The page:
Lifting his glass for another sip, he watched a woman wearing draping white silk and a white mask with short white feathers walk hesitantly into the room as though she expected the floor to drop out from beneath her at any moment. She wasn’t particularly tall, but based on the way the silk moved over her flesh with each graceful step, it was obvious that she possessed long, slender legs. He wondered if she was meeting someone, already had an arranged assignation. Some ladies did—it was one of the reasons that the men didn’t wear masks. So they were easily identifiable if their paramours wanted to meet them here. Another reason was that men simply didn’t bloody well care if anyone knew that they were in the mood for a good tupping. Even the married ones were brazen with their presence.
The woman in white appeared to have dark hair, gathered up in an elaborate style that no doubt required an abundance of pins. He couldn’t be absolutely certain of the exact shade because the lighting in the room—only flickering candles—enhanced the mood of secrecy as well as creating an ambiance for intimacy while providing a gossamer disguise for some distinguishing characteristics that were easily identifiable by color: hair, eyes, even the fairness of skin. Perhaps she moved slowly because her eyes were adjusting to the dimness. Gentlemen not yet spoken for did not swarm to her side. But then that was the rule here. Seduction happened slowly. Ladies needed to hint at an interest.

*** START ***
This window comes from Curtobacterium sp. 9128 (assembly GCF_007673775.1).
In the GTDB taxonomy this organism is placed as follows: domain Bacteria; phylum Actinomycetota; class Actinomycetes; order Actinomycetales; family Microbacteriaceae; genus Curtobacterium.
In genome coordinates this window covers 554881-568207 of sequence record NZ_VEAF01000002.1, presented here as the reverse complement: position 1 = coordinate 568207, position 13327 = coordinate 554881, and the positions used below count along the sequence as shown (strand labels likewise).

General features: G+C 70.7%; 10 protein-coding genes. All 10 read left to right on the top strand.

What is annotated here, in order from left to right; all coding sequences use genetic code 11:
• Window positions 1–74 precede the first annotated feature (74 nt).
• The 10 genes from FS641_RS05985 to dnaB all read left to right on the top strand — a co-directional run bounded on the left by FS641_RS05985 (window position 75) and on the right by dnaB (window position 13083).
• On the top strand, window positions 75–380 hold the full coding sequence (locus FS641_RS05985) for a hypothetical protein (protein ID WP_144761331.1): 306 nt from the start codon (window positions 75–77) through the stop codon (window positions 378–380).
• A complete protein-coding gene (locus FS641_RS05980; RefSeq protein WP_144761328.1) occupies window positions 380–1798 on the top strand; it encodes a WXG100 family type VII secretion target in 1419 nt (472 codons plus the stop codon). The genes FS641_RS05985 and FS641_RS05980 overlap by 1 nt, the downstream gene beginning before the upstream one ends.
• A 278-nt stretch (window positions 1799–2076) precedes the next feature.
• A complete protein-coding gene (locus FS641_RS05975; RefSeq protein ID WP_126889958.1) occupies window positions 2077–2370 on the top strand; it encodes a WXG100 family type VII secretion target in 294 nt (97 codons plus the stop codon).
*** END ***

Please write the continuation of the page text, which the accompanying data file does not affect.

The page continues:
But then, if this was her first time, she might not be aware of the subtle rules. He was fairly certain he’d never seen her before. A connoisseur of the body, he would have remembered the elegance of her movements, the way the cloth glided over her skin, outlining her form. Slender legs, but meat where it counted. No bony hips there.
With one long swallow, he finished off his scotch, relishing the realization that the hunt was over. He’d thought he wanted a tall woman. He’d been mistaken.
He wanted her.